The journey of bringing a streetcar line back to Woodward Avenue in Detroit bears more resemblance to a roller coaster than a tram in recent years. But feel free to breathe a sigh of relief, Detroit. The train is about to pull into the station. Bet on it.
Friday's press conference announcing the final piece of funding needed for the M-1 Rail
project, connecting Jefferson Avenue to Grand Boulevard, offered a lot of optimism and back slapping.
The U.S. Secretary of Transportation is giving $25 million in federal funds for the M-1 Rail and another $6 million to get the newly created regional transit authority off the ground. However, a few other key people in the audience of Friday's press conference were equally confident about the project.
M-1 Rail calls for creating a 3.4-mile-long streetcar line mostly along the outer lanes of Woodward Avenue. It will have 11 stops: at Congress Street, the northern tip of Campus Martius, the southern tip of Grand Circus Park, the Fox Theatre, Sibley Street, Martin Luther King Jr. Boulevard, Canfield Street, Warren Avenue, Ferry Street, the Amtrak train station in New Center and Grand Boulevard. More than $100 million for the project has been raised from private, philanthropic and government sources.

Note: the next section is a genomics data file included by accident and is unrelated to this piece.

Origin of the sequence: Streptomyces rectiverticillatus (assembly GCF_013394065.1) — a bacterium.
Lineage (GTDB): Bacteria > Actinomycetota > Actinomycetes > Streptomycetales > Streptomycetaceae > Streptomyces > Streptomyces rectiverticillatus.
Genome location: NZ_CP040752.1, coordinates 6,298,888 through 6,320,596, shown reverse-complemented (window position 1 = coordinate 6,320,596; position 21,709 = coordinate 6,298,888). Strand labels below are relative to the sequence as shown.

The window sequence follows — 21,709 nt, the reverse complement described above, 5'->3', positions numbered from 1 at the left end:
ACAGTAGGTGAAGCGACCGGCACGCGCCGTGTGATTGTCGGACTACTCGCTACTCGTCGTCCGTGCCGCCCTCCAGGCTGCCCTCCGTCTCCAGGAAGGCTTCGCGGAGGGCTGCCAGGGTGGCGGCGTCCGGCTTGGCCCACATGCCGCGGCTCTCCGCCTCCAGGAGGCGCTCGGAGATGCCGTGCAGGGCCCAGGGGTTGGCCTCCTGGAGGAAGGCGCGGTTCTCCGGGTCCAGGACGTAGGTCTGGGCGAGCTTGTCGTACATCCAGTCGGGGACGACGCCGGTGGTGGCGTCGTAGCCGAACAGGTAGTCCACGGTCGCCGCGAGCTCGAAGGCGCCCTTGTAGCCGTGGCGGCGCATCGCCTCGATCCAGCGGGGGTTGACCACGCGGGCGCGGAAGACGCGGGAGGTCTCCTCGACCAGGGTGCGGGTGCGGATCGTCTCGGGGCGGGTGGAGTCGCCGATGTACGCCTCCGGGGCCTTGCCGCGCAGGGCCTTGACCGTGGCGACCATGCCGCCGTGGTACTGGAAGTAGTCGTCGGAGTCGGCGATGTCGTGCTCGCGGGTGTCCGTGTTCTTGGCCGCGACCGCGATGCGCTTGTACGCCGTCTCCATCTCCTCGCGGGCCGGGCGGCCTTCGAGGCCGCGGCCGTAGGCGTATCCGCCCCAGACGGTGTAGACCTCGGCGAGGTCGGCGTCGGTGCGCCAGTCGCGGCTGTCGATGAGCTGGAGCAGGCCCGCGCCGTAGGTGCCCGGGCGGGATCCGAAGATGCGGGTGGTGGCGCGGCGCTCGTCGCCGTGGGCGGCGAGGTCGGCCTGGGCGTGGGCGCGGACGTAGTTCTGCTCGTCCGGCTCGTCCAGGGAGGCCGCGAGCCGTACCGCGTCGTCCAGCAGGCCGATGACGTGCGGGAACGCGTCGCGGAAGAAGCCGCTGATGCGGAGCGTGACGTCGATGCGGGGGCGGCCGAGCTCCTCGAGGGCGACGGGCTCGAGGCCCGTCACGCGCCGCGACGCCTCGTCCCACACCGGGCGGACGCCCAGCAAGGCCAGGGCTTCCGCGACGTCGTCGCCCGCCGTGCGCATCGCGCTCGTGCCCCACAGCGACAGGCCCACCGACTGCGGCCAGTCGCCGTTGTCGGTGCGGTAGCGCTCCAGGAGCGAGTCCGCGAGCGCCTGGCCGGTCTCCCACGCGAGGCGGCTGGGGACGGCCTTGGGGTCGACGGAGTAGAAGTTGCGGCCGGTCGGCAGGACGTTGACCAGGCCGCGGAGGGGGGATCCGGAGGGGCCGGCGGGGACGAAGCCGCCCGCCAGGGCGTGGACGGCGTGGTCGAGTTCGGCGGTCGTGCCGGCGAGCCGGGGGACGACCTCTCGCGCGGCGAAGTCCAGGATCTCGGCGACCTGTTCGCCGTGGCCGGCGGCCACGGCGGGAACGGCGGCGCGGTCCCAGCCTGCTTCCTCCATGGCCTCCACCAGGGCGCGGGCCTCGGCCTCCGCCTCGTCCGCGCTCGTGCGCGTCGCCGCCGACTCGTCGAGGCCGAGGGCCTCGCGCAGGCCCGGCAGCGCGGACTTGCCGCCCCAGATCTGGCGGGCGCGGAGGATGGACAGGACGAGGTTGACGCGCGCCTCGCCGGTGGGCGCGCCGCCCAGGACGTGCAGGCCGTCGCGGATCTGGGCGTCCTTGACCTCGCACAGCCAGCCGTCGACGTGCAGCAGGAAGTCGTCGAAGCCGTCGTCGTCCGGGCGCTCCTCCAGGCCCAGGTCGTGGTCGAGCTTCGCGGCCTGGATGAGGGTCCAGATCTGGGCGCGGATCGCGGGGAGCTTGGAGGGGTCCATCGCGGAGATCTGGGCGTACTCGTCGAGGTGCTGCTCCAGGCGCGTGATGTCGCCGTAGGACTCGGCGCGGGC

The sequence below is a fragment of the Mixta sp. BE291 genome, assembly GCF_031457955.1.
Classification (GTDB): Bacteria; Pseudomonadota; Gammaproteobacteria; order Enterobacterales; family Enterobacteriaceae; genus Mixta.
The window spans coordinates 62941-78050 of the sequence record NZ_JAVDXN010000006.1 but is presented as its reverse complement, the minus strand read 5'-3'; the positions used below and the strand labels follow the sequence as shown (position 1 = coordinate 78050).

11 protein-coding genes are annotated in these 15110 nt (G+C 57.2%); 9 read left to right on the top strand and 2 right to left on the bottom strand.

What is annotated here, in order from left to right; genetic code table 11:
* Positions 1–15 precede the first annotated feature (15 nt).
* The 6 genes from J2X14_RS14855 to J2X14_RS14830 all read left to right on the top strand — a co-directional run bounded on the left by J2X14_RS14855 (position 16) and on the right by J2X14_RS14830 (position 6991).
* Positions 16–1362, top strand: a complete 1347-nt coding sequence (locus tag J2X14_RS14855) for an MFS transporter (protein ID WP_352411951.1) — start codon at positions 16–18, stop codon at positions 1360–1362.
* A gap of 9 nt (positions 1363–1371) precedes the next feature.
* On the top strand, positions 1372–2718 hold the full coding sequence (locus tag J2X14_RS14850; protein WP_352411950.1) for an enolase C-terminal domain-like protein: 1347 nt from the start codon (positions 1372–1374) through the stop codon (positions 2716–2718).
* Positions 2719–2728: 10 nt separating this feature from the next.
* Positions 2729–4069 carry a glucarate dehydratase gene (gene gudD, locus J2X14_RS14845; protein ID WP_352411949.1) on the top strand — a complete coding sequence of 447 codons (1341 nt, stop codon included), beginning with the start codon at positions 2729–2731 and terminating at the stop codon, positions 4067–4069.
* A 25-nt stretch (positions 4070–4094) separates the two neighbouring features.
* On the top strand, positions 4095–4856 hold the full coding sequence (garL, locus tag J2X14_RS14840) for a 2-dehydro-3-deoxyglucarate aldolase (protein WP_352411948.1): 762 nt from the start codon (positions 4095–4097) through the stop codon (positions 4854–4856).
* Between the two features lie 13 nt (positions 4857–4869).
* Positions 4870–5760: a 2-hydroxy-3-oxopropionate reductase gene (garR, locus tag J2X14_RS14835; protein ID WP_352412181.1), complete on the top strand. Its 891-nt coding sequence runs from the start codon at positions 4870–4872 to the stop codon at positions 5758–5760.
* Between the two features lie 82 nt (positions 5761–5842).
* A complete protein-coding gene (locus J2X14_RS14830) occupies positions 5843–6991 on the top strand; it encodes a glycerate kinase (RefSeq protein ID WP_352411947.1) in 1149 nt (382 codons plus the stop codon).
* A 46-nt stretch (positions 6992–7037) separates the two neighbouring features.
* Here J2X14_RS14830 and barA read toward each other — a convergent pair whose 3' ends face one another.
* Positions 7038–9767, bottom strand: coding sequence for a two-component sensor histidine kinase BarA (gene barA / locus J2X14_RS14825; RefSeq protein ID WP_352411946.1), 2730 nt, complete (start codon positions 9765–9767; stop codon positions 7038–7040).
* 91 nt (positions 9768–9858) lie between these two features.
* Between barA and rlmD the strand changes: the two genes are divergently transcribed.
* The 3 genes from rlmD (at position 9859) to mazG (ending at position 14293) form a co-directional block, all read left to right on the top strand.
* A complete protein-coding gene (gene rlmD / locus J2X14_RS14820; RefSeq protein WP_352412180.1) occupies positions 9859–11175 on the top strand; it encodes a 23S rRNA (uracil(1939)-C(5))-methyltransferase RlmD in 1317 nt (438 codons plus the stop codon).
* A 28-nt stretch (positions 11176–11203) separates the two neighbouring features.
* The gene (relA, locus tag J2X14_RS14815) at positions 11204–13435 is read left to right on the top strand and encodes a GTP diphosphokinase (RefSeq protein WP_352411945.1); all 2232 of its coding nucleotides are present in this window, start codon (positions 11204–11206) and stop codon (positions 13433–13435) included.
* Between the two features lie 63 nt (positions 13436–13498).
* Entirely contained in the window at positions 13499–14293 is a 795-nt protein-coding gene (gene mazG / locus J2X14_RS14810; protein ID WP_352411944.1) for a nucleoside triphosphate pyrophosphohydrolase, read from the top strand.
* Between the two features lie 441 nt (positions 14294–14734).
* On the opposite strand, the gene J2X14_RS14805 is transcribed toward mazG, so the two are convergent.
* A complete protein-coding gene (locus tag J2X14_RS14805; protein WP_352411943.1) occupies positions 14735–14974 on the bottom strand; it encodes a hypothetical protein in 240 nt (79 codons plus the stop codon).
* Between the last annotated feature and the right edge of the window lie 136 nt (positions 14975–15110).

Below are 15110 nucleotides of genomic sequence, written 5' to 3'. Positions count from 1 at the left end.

Matt Cullen, CEO of M-1 Rail, says the creation of the regional transit authority was the last major hurdle for giving the green light to the project. He expects the final engineering work and construction bidding to be done in the first half of this year. Construction will begin late this summer and take two years to complete.
Megan Owens, executive director of the transit-advocate non-profit Transportation Riders United
, echoes Cullen's words and optimism. She adds that drills for the project will go into the ground before shovels. "They're going to start boring to find out of there is anything in the way in the ground," Owens says.
She adds that the $25 million is the last foreseeable major hurdle for the project. M-1 Rail has funding for both construction and operation for the next several years. It won't be impacted by the regional transit authority's efforts to establish a funding source. That means that even though M-1 Rail and the regional transit authority were joined at the hip to land the federal funding, they will independently establish themselves in the next few years. The plan is to bring the two back together when they become established.
"The hope is in 7-10 years the RTA (regional transit authority) will take over," Owens says.
Source: Matt Cullen, CEO of M-1 Rail and Megan Owens, executive director of Transportation Riders United
Writer: Jon Zemke
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